Chrysler and Fiat seal deal
Chrysler and Fiat created a new global auto giant on Wednesday; but the real work is getting US consumers to purchase the Fiat-Engineered small cars.Chicago – With a deal sealed to sell bankrupt Chrysler's best assets to Italy's Fiat Wednesday, the real work can begin to rebuild the storied American automaker after its rescue from certain collapse.
It won't be an easy task, warned analysts who cautioned that significant challenges remain and it could be years before the alliance can truly claim to be successful.
The new Chrysler which emerged from bankruptcy protection after just 42 days still has to contend with the collapse in global auto sales which led to its demise.
And there is no guarantee that consumers will flock to the Fiat-engineered small cars when they finally reach the US market.
"On paper it looks great, but when you put them in front of the consumer it's going to be the real test," said Rebecca Lindland, an analyst with IHS Global Insight.
"We won't know the success of this merger until we see the level of consumer acceptance."
Fiat has acquired a 20 percent stake in the new Chrysler in exchange for sharing valuable technology, vehicle platforms and power trains which will allow the Detroit automaker to meet upcoming emissions and fuel economy standards and expand its product offerings.
The Italian automaker will gain access to the lucrative US market and get closer to the economies of scale which chief executive Sergio Marchionne has said are necessary to compete in the global automotive industry.
Fiat, which did not provide Chrysler with any cash, will be able to increase its stake to a majority position once billions in government loans are repaid.
While Fiat is expected to use Chrysler's dealer network to launch its diminutive two-seater Fiat 500 in the United States, new models built with Fiat's technology will likely bear one of Chrysler's brands in the coming years.
The marketing expenses of launching a new brand are simply too high, particularly given the weak level of auto sales, and Fiat still has work to do to overcome a reputation for poor quality it developed prior to being forced out of the US market in the 1980's.
But even with the recognised Chrysler brands, it's not clear that US consumers are interested in buying small cars, Lindland said.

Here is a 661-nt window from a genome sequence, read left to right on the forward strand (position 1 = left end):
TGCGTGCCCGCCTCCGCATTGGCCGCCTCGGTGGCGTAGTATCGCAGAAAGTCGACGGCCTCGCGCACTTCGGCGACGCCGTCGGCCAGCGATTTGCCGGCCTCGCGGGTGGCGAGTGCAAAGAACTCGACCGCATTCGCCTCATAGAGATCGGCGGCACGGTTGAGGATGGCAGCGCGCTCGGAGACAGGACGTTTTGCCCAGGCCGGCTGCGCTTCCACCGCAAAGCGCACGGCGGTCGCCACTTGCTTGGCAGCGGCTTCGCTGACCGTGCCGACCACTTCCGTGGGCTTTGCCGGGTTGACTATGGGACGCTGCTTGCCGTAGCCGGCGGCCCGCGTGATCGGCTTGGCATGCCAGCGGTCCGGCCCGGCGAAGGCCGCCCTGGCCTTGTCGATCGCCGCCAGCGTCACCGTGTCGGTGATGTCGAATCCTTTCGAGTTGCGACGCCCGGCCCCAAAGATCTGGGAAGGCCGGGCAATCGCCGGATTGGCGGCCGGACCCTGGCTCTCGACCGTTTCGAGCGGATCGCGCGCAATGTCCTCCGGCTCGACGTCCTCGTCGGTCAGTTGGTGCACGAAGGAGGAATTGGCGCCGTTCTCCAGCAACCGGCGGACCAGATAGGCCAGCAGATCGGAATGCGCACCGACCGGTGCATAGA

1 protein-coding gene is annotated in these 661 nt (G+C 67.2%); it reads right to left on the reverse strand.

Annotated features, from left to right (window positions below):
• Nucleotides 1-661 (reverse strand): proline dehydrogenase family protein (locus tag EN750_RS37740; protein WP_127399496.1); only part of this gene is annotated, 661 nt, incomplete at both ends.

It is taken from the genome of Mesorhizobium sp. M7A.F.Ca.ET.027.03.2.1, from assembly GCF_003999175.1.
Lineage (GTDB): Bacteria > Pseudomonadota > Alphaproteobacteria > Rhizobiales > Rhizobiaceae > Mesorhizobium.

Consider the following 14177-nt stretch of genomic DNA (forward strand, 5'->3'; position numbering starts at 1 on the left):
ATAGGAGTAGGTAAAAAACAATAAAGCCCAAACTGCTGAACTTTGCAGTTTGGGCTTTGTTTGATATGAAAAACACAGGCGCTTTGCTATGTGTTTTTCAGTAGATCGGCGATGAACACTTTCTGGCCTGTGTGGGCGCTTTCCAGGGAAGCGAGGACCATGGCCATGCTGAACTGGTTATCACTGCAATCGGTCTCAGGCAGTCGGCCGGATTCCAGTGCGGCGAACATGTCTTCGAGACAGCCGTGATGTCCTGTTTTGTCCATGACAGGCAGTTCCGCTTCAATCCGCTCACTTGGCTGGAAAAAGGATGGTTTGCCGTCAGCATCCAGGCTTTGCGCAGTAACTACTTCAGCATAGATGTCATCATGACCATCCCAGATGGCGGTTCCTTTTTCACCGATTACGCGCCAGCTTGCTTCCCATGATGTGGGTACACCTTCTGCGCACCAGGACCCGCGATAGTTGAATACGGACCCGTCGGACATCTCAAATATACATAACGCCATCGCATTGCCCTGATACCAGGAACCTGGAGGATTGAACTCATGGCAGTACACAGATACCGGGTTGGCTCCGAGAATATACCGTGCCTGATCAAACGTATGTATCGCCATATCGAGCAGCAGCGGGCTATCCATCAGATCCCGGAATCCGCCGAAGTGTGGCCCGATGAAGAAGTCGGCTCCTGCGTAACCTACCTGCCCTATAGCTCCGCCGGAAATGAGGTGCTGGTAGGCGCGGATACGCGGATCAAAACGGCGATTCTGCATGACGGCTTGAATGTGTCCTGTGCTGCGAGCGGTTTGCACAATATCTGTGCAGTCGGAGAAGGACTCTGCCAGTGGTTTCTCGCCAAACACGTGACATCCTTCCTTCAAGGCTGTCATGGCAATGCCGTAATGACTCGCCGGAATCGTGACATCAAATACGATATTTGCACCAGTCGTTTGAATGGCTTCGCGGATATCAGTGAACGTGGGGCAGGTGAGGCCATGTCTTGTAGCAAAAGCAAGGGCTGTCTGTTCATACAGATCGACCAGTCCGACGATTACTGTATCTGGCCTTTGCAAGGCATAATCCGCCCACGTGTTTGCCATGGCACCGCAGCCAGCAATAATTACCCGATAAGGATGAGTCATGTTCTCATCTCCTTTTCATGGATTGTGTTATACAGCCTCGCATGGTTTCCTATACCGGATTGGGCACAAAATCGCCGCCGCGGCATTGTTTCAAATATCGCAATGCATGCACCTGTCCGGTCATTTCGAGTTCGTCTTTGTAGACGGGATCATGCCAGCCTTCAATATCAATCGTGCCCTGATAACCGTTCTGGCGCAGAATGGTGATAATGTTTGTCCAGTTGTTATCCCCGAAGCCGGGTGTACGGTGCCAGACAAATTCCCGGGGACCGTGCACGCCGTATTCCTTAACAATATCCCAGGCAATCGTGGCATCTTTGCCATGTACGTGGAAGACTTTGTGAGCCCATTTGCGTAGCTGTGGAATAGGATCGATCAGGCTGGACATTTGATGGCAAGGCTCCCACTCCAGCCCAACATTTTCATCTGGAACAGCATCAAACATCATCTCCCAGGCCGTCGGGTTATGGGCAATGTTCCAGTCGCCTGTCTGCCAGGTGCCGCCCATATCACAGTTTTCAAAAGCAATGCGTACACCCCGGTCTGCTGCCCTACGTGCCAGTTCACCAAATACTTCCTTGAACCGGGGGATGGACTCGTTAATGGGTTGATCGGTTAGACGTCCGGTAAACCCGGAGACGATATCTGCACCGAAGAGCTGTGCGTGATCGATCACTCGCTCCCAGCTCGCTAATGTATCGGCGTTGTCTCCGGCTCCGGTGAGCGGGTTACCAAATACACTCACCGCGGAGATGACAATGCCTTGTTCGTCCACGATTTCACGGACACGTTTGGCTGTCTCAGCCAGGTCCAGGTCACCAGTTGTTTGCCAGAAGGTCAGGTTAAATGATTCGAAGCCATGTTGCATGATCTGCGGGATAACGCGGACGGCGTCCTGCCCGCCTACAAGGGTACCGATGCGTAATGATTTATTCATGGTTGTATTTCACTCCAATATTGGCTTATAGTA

"We have a lot of concern about whether the Chrysler, Dodge and Jeep buyers really will embrace Fiat-engineered vehicles," Lindland told AFP.
"We have a very modest forecast for these vehicles and we have no incremental growth for Chrysler."
Perhaps an even more valuable asset Fiat brings to Chrysler is its successful management team, said Jeff Schuster, an analyst with JD Power.
"The Fiat side of the business is going to be getting the Chrysler team energised and looking at the brand messages and what that means and how Fiat blends into that," Schuster said.
Chrysler's workers have been hit by a painful failed marriage to Germany's Daimler, years of layoffs and plant closures, months of speculation over possible mergers and a bankruptcy filing.
Now they can finally get back to concentrating on developing new products.
"They'll be looking for stability and survival in the near term and small wins as they rebuild," Schuster said. "This is a long process."
A number of senior executives will be leaving, including the heads of product engineering and sales and marketing. Several Fiat executives have been brought over to fill top posts such as chief financial officer.
Marchionne will lead Chrysler with the help of former Chrysler vice chairman Jim Press, who was appointed deputy chief executive officer.
The real test for the new Chrysler is if they're able to refocus their brands and improve their product offerings, said Jeremy Anwyl, president of research group Edmunds.com.
"They've got the Grand Cherokee launch which is a decent product but after that's it's a vacuum," Anywl said.
"Obviously they're going to be more of a niche player than they were in the past. They need to carve out their own space... for each of the brands there has to be some coherent vision - what's a Dodge going forward? What's a Chrysler?"
Chrysler is currently on track to lose its number four spot in the US market to Japan's Honda, with sales were down 46 percent for the first five months of the year.
Its share fell to 8.5 percent in May from 9.4 percent in April and 10.6 percent in May 2008, according to Autodata.
AFP / Expatica